• Learn about your medications and medical devices. One of the challenges facing people with diabetes during times of high heat is that high temperatures can change the functioning of medications and devices that help you manage your blood sugar.
    • Learn to recognize symptoms of heat exhaustion and heat stroke. Heat exhaustion can lead to heat stroke, a life-threatening emergency. People with diabetes are more susceptible to heat exhaustion and heat stroke and have a higher number of heat-related emergency room visits, hospitalizations, and deaths than people without diabetes.

    If you experience any of these symptoms during a time of high heat, stop any physical activity, get to a cool place, and drink water. If your symptoms worsen or persist for more than an hour, or if you have a fever of 104°F (40°C) or higher, seek immediate medical attention.

    Source: CDC

  • Stay Up on Supplement Expiration Dates

    Friday, June 07, 2019
    Stay Up on Supplement Expiration Dates

    You may have noticed that some supplements have expiration dates (also called “use by” or “best by” dates) while others don’t. That’s because, unlike prescription and over-the-counter meds, companies aren’t legally required to put expiration dates on supplement labels. However, companies can choose to print expiration dates on their products. If they choose to do so, they're required to have data proving the products will contain all of the ingredients—in the amounts listed—until the date on the label.

    Most ingredients do break down over time, which can make supplements less potent; however, companies often include slightly higher amounts of ingredients than what's on the label to ensure the label is accurate by the expiration date. Storing supplements away from heat, humidity, and light, may help maintain their potency for about two years after the date of manufacture. Other products, like probiotics, may only last on the shelf for a year and may need to be refrigerated. Check labels for special storage instructions.

    Source: New York Times

  • Organic Diet May Reduce Pesticide Exposure in Children

    Wednesday, June 05, 2019
    New Science
    Organic Diet May Reduce Pesticide Exposure in Children

    Research supports the old adage, you are what you eat—specifically, as it applies to your kids. One study found that children who ate an organic diet had lower levels of pesticides in their bodies. The study, published in Environmental Health Perspectives, included 40 Mexican-American children, aged three to six. Half of the children lived in an urban setting and half lived in agricultural communities. Researchers placed the children on a 16-day diet: they ate conventionally grown food for the first four days, organic food for the next seven days, and conventionally grown food for the remaining five days. Researchers tested the children’s urine throughout the study for metabolites of various commonly used pesticides. The researchers also took into account the children’s pesticide exposure associated with where their homes were located. Here is what they found:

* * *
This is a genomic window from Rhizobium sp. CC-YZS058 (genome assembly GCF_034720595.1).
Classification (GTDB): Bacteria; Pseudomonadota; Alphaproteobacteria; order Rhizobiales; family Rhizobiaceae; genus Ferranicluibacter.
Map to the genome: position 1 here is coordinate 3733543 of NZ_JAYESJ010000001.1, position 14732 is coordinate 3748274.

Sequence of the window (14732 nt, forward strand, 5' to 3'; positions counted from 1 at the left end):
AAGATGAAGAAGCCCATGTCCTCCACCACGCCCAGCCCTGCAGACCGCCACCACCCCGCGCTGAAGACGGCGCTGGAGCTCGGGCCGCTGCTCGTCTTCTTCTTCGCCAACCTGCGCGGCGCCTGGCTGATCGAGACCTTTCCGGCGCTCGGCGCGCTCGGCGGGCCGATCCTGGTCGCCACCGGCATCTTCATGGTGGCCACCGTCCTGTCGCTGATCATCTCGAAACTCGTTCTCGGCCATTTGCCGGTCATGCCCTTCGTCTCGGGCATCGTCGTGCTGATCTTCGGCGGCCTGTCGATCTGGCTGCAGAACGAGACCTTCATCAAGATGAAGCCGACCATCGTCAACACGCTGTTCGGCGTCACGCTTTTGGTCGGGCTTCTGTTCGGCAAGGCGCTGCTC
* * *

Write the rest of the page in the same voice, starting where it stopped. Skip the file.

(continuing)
• While the children ate the organic diet, levels of metabolites from two commonly used pesticides and one herbicide were significantly reduced by 40%, 49%, and 25%, respectively. Levels of other frequently occurring pesticide metabolites also decreased, but the changes were not statistically significant.
    • During the 16 days, six of the 13 pesticide metabolites measured were detected in more than 50% of the children’s urine samples, while the other seven pesticide metabolites occurred less frequently.
    • For children living in the agricultural areas, levels of certain pesticide metabolites were higher.

    This study’s findings suggest that eating an organic diet may reduce children’s exposure to some pesticides. However, more research is needed to understand the health outcomes from exposure to these dietary and environmental pesticides. It’s important to note that eating conventionally grown foods is generally considered safe, and that a diet full of fruits and vegetables is a healthy choice for the entire family.

    Source: Environmental Health Perspectives

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The information presented by Healthnotes is for informational purposes only. It is based on scientific studies (human, animal, or in vitro), clinical experience, or traditional usage as cited in each article. The results reported may not necessarily occur in all individuals. Self-treatment is not recommended for life-threatening conditions that require medical treatment under a doctor's care. For many of the conditions discussed, treatment with prescription or over the counter medication is also available. Consult your doctor, practitioner, and/or pharmacist for any health problem and before using any supplements or before making any changes in prescribed medications. Information expires December 2019.